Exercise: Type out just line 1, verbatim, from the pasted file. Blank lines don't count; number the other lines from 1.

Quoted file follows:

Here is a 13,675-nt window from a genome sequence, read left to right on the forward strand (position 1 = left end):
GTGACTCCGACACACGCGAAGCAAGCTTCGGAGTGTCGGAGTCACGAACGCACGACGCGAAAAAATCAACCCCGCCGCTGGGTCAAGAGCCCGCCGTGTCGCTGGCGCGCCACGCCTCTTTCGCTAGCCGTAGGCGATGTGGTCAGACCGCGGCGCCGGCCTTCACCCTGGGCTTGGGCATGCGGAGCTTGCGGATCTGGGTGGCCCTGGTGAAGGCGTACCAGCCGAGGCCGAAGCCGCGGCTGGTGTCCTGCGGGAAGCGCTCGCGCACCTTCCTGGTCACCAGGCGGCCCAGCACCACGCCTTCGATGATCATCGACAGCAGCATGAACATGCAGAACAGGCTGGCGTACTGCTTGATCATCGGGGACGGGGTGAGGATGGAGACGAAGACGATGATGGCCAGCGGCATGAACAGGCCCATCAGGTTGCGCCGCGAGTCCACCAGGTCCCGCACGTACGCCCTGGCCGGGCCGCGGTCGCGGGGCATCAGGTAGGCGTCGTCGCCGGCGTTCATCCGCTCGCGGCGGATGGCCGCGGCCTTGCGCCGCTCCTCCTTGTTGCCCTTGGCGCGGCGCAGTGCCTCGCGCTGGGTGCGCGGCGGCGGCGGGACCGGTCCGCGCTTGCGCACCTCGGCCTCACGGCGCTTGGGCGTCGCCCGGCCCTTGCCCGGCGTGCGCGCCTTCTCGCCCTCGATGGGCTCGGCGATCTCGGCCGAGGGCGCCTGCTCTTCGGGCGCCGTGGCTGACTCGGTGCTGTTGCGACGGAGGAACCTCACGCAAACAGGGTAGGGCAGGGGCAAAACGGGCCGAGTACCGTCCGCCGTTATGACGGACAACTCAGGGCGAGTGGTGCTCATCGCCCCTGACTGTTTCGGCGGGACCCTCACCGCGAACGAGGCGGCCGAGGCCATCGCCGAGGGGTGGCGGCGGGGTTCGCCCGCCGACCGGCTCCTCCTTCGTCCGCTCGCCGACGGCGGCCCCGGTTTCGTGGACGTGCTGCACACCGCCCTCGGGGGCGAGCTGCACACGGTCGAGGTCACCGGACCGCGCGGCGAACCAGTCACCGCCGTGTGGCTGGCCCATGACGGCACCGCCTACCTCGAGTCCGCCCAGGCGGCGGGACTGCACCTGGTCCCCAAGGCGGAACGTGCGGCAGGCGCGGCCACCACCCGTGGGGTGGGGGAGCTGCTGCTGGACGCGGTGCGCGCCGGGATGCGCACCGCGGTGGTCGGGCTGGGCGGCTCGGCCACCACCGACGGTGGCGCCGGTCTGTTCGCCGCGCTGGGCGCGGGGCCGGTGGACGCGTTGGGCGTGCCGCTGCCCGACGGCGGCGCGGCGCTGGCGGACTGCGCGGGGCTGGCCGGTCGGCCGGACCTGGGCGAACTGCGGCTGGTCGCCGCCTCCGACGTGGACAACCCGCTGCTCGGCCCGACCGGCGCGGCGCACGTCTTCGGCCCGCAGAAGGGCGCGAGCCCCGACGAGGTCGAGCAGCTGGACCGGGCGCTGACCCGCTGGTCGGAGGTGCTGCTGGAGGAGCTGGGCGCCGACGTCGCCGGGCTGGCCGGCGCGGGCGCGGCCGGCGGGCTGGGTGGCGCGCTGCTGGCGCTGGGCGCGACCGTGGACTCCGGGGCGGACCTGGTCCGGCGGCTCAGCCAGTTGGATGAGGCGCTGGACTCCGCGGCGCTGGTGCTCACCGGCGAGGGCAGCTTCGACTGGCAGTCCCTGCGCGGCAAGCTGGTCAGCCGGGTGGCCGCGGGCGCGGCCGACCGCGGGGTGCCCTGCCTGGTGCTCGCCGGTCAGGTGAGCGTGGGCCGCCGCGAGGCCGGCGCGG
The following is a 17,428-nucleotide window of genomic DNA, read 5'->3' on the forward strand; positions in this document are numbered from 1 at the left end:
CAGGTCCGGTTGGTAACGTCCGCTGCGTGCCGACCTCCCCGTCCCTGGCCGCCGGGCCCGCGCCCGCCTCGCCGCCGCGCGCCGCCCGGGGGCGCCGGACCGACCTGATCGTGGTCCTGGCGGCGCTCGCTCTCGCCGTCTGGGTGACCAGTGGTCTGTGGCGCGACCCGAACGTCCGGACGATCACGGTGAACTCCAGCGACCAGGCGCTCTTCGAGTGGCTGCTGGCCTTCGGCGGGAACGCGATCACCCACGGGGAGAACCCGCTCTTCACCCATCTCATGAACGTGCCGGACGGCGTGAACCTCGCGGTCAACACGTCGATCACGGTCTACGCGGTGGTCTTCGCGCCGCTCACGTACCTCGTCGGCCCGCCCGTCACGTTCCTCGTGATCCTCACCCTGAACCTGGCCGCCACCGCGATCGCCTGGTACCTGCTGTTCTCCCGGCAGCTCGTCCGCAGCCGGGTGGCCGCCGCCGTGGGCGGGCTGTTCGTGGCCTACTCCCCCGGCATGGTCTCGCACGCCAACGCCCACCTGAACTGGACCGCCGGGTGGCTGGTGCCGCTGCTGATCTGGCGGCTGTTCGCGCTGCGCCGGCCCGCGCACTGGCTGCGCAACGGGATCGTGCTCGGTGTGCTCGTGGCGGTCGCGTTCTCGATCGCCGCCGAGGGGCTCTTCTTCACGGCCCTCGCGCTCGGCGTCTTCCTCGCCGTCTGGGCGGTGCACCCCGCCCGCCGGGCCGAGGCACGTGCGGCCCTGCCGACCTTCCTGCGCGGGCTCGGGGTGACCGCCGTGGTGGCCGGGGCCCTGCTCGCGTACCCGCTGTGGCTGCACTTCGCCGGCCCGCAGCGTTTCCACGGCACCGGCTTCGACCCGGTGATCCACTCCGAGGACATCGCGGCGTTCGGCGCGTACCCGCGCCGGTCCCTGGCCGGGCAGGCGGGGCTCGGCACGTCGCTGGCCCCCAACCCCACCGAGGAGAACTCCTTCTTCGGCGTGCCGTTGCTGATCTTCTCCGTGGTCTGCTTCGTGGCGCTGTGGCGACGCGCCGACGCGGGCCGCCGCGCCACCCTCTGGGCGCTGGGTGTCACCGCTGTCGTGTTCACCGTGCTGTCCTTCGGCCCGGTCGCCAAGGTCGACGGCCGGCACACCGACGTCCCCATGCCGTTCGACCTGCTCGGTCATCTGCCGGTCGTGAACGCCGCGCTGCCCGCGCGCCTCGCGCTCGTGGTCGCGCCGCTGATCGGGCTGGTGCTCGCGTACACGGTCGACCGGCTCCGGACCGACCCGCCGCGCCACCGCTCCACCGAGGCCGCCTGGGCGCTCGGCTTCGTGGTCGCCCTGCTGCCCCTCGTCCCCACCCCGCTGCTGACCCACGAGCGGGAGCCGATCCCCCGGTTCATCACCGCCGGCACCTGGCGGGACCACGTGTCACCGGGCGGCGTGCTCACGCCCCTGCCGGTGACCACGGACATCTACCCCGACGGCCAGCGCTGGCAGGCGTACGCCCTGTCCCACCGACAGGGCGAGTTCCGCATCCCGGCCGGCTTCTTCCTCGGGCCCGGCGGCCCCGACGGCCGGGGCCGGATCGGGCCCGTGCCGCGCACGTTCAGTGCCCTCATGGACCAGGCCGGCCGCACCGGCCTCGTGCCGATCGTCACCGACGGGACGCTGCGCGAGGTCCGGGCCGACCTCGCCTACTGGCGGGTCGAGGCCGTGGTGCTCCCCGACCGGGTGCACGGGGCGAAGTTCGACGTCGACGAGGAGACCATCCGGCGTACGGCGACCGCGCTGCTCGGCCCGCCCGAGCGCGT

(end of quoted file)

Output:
Here is a 13,675-nt window from a genome sequence, read left to right on the forward strand (position 1 = left end):